Breaking News

March 7, 2005

Crawford nominated to head FDA

Crawford nominated to head FDA Lester Crawford, a veterinarian-pharmacologist, has been nominated to head the FDA. Crawford has served as acting FDA commissioner since last March when Mark McClellan was named to take the helm at CMS. It will be nice to have a permanent FDA head, said NCPA general counsel John Rector, who added that several issues, including regulation of veterinary compounding and MedGuides, would be raised at Crawford's Senate confirmation hearing. NACDS president/CEO Craig Fuller congratulated Crawford and pledged to work with him on community pharmacy and healthcare issues, as well as implementation of President Bush's healthcare agenda

First treatment cleared for HIV and hepatitis C How do you treat the 300,000 Americans coinfected with both HIV and chronic hepatitis C? The FDA has just approved the first and only treatment for adults with these two diseases. It's the use of Pegasys (peginterferon alfa-2a, Roche) in combination with Copegus (ribavirin, USP) 200-mg tablet. Studies have shown that 40% of patients treated with the combination achieved a sustained virological response.

Steroid cream approved for plaque psoriasis Fluocinonide (Vanos, Medicis) cream 0.1%, a class I corticosteroid, has been approved for the treatment of plaque-type psoriasis. The most common adverse effects associated with the use of fluocinonide in clinical trials were headache and burning at the application site. Fluocinonide will be manufactured by Pantheon in Canada and will be available in both a 30-gm and a 60-gm size. The company anticipates launching the product to dermatologists in the second quarter of 2005.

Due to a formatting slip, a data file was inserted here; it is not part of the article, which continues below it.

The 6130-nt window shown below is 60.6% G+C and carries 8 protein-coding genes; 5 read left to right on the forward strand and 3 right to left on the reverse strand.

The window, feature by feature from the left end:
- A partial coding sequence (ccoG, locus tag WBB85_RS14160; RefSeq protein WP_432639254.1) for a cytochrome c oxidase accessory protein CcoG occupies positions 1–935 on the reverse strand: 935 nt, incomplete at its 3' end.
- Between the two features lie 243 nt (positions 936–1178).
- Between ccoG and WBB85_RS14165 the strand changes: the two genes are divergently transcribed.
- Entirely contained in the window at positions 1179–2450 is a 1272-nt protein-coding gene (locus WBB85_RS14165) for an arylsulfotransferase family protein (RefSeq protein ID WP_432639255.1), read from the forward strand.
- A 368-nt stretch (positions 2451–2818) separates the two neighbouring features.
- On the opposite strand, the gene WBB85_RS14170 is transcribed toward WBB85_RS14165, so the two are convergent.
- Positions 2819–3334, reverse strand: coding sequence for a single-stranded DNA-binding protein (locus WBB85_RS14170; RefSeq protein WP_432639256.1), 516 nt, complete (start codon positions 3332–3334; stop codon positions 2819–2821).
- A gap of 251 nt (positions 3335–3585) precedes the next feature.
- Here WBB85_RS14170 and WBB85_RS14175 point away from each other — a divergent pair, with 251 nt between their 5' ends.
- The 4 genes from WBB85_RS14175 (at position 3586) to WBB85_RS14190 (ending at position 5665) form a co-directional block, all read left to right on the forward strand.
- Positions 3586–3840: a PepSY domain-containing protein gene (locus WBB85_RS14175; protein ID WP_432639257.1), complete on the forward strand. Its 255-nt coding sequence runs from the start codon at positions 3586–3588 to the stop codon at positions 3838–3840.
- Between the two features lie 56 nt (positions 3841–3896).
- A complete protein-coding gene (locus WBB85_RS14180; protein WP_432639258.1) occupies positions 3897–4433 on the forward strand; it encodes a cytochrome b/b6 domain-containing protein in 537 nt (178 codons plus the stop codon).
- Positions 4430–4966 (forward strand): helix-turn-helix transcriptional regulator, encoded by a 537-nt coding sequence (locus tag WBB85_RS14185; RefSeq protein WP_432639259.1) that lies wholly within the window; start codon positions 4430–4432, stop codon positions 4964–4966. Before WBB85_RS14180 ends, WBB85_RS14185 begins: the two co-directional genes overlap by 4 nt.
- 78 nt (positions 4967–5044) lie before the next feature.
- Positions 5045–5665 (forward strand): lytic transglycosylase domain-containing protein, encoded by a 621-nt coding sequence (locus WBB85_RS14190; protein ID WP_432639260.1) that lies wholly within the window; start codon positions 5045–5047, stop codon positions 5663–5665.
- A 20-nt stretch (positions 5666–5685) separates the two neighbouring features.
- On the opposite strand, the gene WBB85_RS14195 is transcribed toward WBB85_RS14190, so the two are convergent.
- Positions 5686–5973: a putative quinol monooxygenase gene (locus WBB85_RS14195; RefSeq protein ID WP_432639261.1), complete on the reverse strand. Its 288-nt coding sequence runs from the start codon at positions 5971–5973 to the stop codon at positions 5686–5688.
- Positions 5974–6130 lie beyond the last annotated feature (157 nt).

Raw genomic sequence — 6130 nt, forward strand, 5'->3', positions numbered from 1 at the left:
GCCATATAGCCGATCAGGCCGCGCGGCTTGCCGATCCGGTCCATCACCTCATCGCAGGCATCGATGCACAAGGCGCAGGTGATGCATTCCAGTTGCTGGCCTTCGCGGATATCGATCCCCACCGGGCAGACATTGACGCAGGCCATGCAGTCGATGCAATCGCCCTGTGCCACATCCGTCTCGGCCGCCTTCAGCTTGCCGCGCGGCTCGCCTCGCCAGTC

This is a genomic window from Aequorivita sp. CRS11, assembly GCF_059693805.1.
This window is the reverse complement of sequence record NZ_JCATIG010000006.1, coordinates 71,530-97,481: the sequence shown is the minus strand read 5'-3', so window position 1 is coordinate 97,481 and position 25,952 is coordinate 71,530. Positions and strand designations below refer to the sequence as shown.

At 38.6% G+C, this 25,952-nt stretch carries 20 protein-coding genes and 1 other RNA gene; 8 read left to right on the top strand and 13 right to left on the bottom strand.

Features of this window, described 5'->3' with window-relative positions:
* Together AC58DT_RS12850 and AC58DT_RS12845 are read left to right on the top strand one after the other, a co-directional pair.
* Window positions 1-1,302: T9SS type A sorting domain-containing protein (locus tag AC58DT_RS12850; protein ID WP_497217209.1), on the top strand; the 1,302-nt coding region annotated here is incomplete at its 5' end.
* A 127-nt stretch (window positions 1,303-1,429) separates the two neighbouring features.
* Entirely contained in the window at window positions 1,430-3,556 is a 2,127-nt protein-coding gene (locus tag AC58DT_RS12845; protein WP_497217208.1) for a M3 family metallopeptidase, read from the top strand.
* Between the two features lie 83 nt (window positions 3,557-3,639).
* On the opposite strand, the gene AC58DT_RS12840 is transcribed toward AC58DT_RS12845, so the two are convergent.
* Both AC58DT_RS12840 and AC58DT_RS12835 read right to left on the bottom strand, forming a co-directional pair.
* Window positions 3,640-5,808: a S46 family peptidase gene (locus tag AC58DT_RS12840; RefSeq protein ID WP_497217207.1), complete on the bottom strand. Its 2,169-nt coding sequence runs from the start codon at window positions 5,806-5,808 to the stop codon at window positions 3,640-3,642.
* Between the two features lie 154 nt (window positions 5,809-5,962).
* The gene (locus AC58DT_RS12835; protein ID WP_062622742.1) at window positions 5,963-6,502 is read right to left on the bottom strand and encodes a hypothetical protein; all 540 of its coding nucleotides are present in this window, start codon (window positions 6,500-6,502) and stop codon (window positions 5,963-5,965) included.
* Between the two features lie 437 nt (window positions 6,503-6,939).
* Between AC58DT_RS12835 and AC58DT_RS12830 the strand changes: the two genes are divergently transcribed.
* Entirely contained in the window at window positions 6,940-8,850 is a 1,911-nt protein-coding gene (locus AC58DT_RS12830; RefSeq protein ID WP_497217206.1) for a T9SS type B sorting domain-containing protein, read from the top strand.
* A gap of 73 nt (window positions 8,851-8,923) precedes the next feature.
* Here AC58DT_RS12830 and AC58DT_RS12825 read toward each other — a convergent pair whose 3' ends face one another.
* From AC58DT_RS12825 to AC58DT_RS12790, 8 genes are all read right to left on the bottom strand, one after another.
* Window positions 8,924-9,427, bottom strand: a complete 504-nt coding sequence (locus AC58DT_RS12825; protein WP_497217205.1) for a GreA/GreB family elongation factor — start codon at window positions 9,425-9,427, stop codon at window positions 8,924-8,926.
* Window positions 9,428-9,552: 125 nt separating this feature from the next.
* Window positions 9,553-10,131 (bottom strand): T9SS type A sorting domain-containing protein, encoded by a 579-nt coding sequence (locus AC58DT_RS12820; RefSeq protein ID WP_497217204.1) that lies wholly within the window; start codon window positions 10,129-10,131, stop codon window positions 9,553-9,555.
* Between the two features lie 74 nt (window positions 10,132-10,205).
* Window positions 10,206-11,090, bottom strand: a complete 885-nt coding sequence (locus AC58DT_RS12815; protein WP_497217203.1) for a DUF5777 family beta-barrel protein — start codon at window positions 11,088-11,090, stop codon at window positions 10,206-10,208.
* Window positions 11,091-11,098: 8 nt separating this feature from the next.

Lunesta proposed for Schedule IV DEA has issued a proposed rule to place eszopiclone (Lunesta, Sepracor) into Schedule IV of the Controlled Substances Act. Written comments must be postmarked, and electronic comments must be sent, on or before March 16. Please reference "Docket No. DEA-262P" on all written and electronic correspondence. Comments may be sent directly to DEA via dea.diversion.policy@usdoj.gov
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Sales of Tysabri suspended Biogen Idec and Elan have voluntarily suspended the marketing and distribution of the multiple sclerosis agent natalizumab (Tysabri). The decision is based on very recent events, which involve one fatal, confirmed case and one suspected case of progressive multifocal leukoencephalopathy. Both patients received more than two years of natalizumab therapy in combination with interferon beta-1a. Physicians are being advised to switch patients on natalizumab to other drugs, and the companies also noted that they are stopping clinical trials of the agent. A copy of the Dear Healthcare Provider letter is available at http://www.tysabri.com/ and the companies' corporate Web sites.